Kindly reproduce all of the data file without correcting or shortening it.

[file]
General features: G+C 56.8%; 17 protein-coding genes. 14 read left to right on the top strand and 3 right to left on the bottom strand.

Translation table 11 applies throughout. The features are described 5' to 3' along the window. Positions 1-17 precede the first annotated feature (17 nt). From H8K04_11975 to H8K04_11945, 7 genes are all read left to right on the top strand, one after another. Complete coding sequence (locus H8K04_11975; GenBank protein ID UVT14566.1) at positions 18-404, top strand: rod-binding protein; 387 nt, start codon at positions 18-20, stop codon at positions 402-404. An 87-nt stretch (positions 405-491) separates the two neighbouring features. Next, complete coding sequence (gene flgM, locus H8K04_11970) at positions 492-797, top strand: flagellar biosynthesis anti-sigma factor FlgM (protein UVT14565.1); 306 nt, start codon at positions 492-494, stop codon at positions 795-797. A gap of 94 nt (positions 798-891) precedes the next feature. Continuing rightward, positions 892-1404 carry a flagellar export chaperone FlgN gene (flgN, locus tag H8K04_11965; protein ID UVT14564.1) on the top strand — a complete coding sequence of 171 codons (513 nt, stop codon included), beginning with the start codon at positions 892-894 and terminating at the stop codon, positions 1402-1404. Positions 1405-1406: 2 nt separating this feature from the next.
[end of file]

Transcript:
General features: G+C 56.8%; 17 protein-coding genes. 14 read left to right on the top strand and 3 right to left on the bottom strand.

Translation table 11 applies throughout. The features are described 5' to 3' along the window. Positions 1-17 precede the first annotated feature (17 nt). From H8K04_11975 to H8K04_11945, 7 genes are all read left to right on the top strand, one after another. Complete coding sequence (locus H8K04_11975; GenBank protein ID UVT14566.1) at positions 18-404, top strand: rod-binding protein; 387 nt, start codon at positions 18-20, stop codon at positions 402-404. An 87-nt stretch (positions 405-491) separates the two neighbouring features. Next, complete coding sequence (gene flgM, locus H8K04_11970) at positions 492-797, top strand: flagellar biosynthesis anti-sigma factor FlgM (protein UVT14565.1); 306 nt, start codon at positions 492-494, stop codon at positions 795-797. A gap of 94 nt (positions 798-891) precedes the next feature. Continuing rightward, positions 892-1404 carry a flagellar export chaperone FlgN gene (flgN, locus tag H8K04_11965; protein ID UVT14564.1) on the top strand — a complete coding sequence of 171 codons (513 nt, stop codon included), beginning with the start codon at positions 892-894 and terminating at the stop codon, positions 1402-1404. Positions 1405-1406: 2 nt separating this feature from the next.